Friday, October 30, 2020

Wash away #2

A week of rain; the last two days have been particularly harsh and miserable.  Normally, it would probably affect a person's mood, but I've felt focused and driven - albeit physically tired, due to erratic sleep - and that's a good feeling.  Awake and working by 7 a.m. (at the least!); my health seems to be on a positive tract and the one thing I've been acutely aware of is to NOT allow myself to be sucked into the vortex of lunacy that's swept through almost everyone in this last week before the Presidential elections.  This madness/childishness/sheer idiocy is worse than the actual medical pandemic.  

My take is simple:  I'm going to my polling place on Tuesday morning to vote, as I've done every year since 1984, when I was 18 and finally able to.  That's it.  I take my responsibility as a voter seriously; however, I am not a sloganeer or jingoist; I no longer share my political views with anyone because they may not be the same as someone else's and I prefer to show respect for an opposing view - and I say that even if someone I don't agree with tries to push their agenda on me.  I allow people to say their piece, as they have a right to.  I may not share that view, but it's their right and I accept it.  The whole point being that if it's a constructive dialogue, I'm happy to listen.  I know there is a LOT of concern on what may happen afterward (I hope it's just projection and not hinting) by either side and that is troubling, but let's get to the post-election, first, before calling the charge for riots, etc.

In this time of working from home, I've found that it's been one of the best experiences of my professional life - I go to the office, once or twice a week for the basics - there's such a good balance now.  I get my work done from home without interruption and it can be done correctly and expeditiously because there are no distractions; I don't have to commute daily, which has a number of benefits there and overall, I feel like this has helped bring my stress levels to a low, which I am aware of and thankful for.  And even in this time when things have gone horribly awry, there are some minor "victories" - the normalcy of going to my regular barber (for the first time since February) and getting a great haircut and beard trim; having my preferred lunch place near the office open for business again, etc.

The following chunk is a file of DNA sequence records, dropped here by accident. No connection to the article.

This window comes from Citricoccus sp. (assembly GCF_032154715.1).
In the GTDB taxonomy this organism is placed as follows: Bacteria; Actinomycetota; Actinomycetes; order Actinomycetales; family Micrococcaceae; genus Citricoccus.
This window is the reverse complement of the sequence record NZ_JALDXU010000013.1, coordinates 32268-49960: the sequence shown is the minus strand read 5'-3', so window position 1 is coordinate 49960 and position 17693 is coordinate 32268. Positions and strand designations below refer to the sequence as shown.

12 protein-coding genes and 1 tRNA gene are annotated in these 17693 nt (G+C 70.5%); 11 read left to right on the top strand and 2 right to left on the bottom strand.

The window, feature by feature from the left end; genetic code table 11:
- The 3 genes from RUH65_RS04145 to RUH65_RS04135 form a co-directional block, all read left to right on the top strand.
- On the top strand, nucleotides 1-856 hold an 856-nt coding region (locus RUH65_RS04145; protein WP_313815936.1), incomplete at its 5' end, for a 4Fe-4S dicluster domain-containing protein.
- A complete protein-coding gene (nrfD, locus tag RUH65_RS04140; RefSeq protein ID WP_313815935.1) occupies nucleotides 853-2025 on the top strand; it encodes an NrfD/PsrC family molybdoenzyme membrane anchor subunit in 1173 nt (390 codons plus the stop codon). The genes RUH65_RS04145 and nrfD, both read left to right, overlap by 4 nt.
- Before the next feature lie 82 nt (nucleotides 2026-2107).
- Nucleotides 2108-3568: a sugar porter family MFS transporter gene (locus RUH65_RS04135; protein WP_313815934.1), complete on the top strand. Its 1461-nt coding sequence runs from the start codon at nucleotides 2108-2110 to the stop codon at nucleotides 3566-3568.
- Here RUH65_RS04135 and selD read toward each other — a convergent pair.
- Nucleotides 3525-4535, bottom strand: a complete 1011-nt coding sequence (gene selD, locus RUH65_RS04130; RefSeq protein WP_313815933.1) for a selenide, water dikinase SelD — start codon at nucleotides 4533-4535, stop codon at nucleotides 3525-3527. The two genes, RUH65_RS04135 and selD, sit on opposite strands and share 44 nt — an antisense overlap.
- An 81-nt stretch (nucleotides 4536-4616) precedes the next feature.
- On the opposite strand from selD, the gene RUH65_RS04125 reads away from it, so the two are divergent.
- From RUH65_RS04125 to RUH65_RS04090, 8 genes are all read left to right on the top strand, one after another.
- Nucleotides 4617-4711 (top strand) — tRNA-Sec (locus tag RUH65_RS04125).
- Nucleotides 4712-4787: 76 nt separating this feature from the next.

On the down side, I am terribly saddened that two of my long-time haunts are gone/going away.  I've gone to Astor Place Hair since 1980, on and off, and they're closing after 75 years.  And my all-time favorite restaurant, Otto, has closed without fanfare.  I will always treasure the many wonderful nights; amazing food, great drinks and perfect company - the best atmosphere I can think of in a long, long time and it's another melancholic addition to my memories - but memories that will make me smile, if I revisit them.

Tuesday, October 06, 2020

October and kingdoms rise...

It's been, thus far, a deliciously mild autumn - jackets are optional; the air isn't quite chilly, the trees haven't been stripped of leaves, etc. yet.  A strange time, however - still; we're all in this purgatory and, it seems, certain politicians are trying to instill a new wave of panic and fear that this pandemic is rising again.  I'm not falling prey to any of it - I continue to conduct my life the same way I have, since this began:  wear a mask; keep a safe distance from others, always practice common-sense hygiene (shocking how so few people understand this concept!) and don't go out, if it isn't necessary.  I already had my flu shot a few weeks ago (haven't missed one since 1996); I take my daily regimen of vitamins and supplements and try to maintain a calm and balanced life.  This isn't so difficult, but media loves to make mountains out of molehills.

Nonetheless, it's a quiet time, which I treasure.  The joy of going out the other night to a wonderful, delicious dinner at a nice restaurant indoors for the first time since March (to celebrate our 22nd wedding anniversary) was a huge moment - low key, but perfect and an evening of pure joy.  Been reading a lot more again; picked up my guitar again and at last report from my colonoscopy follow up, I've lost 18 pounds, which is a thrill, frankly.

So in wrapping this entry up, I was just alerted to the very sad news that Eddie Van Halen has died at age 65.  I was immediately catapulted back to the summer of '83, when we had just graduated from high school.  We spent many nights, driving around in my friend Darren's car, blasting Van Halen's Diver Down album and it's a memory I treasure.  I saw Van Halen in July, '81, at Madison Square Garden with Judas Priest as the opening band - they were one of the few heavy rock bands I really liked (being a "punk" rocker didn't allow or accept such transgressions...).  To this day, I still love those original Van Halen albums, from the debut through to 1984, and this is just another one of those ugly reminders of how brief our own stars shine.